Getting to know data is big business

Businesses are successfully analysing vast amounts of data to understand consumer behaviour and forecast trends, as Annich McIntosh discovers


Big data is a term increasingly bandied about to describe the terabytes (TBs) of stored information now being held in databanks around the world.

It is potentially big business. This is true not only for the mega IT companies that want to collect, store and interpret the mass of data, but also because, for every single company, it offers the chance to learn more about every facet of their business, customers, and the goods and services provided.

Big data refers to data of all types, but scientists are responsible for a great deal of it.

To give one current example, the new Large Hadron Collider at CERN on the Swiss-French border is capable of generating 40 TB of data per second of operation. Astrophysics, genetics and meteorology are all areas of scientific research producing data at large and ever-increasing rates.

Regardless of your moral stance, the analysis of big data is like a giant rolling snowball and its progress can only be wondered at

In the context of customer loyalty, big data enables companies to learn even more about the actions and behaviour of consumers, especially online users, potentially providing useful insights into our wants and needs.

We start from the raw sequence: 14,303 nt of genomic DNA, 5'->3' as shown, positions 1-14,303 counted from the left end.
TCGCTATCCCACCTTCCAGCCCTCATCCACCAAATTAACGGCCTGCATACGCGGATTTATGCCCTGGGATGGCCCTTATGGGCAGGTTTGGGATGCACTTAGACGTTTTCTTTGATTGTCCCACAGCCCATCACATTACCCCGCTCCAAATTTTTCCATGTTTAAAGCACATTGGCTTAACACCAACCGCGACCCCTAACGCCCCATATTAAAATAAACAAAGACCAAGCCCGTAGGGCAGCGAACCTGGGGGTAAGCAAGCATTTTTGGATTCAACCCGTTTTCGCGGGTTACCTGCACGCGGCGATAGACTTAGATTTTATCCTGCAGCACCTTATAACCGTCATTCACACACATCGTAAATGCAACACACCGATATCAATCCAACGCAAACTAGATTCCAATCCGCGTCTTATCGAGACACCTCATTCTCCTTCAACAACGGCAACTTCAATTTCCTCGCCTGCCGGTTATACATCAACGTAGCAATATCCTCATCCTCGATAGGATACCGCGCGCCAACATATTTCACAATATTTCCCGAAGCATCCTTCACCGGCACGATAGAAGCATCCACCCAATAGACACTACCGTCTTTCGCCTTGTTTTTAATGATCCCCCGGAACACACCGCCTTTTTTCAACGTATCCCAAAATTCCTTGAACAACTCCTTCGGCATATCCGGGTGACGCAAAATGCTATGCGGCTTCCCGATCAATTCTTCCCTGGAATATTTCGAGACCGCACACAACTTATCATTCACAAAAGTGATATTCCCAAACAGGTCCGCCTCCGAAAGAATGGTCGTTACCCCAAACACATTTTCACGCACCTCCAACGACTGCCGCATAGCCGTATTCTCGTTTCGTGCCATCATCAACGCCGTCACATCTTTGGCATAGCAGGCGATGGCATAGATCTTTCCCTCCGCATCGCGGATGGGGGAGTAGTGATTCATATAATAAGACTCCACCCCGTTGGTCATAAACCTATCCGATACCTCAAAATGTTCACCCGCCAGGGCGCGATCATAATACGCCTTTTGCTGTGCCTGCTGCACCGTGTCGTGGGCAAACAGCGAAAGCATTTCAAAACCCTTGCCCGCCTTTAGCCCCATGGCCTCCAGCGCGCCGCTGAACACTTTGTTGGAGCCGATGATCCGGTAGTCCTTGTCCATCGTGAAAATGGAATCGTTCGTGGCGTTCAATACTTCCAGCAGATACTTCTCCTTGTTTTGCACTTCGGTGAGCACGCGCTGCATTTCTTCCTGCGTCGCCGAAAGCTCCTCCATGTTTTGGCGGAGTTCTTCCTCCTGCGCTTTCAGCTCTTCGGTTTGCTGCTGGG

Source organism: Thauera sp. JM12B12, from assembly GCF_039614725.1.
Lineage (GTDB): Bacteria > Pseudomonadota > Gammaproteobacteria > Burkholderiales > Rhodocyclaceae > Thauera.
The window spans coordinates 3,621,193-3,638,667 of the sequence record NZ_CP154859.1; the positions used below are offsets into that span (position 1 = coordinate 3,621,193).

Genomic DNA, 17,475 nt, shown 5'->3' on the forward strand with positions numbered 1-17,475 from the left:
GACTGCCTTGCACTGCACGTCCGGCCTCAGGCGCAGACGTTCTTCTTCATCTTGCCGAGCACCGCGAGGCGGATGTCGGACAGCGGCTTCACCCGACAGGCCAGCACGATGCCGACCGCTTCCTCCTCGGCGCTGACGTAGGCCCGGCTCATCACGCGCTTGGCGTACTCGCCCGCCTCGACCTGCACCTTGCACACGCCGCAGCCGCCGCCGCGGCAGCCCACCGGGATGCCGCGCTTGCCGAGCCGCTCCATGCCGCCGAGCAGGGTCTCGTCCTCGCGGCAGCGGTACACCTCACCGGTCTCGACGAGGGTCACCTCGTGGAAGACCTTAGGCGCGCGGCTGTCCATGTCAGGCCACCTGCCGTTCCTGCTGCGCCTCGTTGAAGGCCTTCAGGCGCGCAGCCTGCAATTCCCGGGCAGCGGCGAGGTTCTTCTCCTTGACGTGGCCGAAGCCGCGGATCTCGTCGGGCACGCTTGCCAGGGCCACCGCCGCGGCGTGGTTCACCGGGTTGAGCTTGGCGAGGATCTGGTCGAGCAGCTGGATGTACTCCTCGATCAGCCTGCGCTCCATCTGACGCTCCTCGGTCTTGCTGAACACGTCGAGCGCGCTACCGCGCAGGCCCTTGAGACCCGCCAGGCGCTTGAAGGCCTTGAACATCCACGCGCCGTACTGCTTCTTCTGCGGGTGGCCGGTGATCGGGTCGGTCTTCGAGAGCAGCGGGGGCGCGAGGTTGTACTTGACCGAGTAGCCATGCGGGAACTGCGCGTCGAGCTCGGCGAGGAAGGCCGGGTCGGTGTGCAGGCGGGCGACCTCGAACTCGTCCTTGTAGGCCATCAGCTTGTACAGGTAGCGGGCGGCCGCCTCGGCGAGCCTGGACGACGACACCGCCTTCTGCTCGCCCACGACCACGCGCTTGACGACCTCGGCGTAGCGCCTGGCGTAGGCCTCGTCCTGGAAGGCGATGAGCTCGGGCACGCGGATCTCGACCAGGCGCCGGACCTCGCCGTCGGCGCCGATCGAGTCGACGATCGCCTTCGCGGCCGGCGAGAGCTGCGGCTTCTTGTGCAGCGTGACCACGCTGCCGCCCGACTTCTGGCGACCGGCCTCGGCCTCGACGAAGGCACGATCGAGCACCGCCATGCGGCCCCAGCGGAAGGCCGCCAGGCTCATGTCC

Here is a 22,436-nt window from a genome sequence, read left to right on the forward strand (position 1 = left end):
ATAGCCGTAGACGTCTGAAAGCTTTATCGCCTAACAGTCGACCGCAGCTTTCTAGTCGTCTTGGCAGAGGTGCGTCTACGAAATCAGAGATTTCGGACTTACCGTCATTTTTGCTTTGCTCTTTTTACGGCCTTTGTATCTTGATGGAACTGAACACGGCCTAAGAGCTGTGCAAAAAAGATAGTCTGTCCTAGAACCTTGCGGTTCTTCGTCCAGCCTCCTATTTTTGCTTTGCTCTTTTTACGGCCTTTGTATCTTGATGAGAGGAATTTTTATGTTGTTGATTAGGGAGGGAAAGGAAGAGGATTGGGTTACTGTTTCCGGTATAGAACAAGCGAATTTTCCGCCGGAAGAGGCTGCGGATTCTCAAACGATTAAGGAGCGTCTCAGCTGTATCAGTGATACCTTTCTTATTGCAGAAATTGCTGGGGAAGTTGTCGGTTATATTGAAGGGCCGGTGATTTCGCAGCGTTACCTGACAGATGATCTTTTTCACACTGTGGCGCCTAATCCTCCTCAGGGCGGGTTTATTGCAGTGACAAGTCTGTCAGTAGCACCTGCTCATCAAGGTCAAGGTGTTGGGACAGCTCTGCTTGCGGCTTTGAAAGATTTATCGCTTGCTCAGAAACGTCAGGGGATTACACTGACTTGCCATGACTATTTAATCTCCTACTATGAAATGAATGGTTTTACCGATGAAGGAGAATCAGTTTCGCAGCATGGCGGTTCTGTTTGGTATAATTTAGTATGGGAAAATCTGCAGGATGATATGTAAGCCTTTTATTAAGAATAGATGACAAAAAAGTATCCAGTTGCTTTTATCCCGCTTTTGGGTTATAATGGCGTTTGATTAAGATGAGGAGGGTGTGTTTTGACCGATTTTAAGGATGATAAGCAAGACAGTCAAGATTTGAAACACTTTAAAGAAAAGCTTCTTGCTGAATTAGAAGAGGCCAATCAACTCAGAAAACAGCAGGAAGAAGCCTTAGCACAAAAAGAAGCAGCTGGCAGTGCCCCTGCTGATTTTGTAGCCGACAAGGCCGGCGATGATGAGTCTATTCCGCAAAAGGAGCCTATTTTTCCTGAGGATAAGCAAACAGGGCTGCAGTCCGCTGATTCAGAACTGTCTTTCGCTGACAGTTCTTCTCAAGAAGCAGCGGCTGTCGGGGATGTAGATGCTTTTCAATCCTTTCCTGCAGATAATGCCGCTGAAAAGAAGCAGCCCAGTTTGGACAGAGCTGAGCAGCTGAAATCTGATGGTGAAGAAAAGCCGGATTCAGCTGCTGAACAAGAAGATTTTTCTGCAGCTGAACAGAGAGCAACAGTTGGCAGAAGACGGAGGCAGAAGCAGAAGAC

Take Google for example. It manages to interpret our searches and even the words in emails to trigger advertisements on the subjects we may be interested in. Is this helpful or a gross invasion of privacy? Regardless of your moral stance, the analysis of big data is like a giant rolling snowball and its progress can only be wondered at.

Data has been interpreted for a long time. Tesco for example, reinvented itself using data analytics and this is a well-accepted tenet of all loyalty programmes. Their principle was easy for consumers to understand. If they agreed to share their shopping behaviour with the retailer, they would receive loyalty points as a thank-you. Most of us agreed.

The issue gets rather more blurred as this collection moves into the online space.

Data generated by the users themselves has until recently been very difficult to analyse and interpret. Under this label of “unstructured data” or textual information, would come all social media posts, including Twitter and Facebook, “recommends” and “likes”. To be able to usefully analyse these would be a massive advantage for any company.

This new category of textual information generated by people through emails, instant messaging, blogging and so on contains both structured and well-defined fields, together with more free-form information where context and inference are vital to a complete understanding of the information. It is sometimes called “hybrid data”.

A further category, and by far the largest, is audio, image and video data. This data has the loosest structural characteristics, is the most voluminous, and is the most difficult from which to extract meaningful conclusions and useful information.

Unstructured and hybrid data categories are at the heart of the current excitement around big data. Businesses, including Amazon, Google, eBay, Twitter and Facebook, are using this information in enormous volumes to understand consumer behaviour, and predict specific needs and overall trends.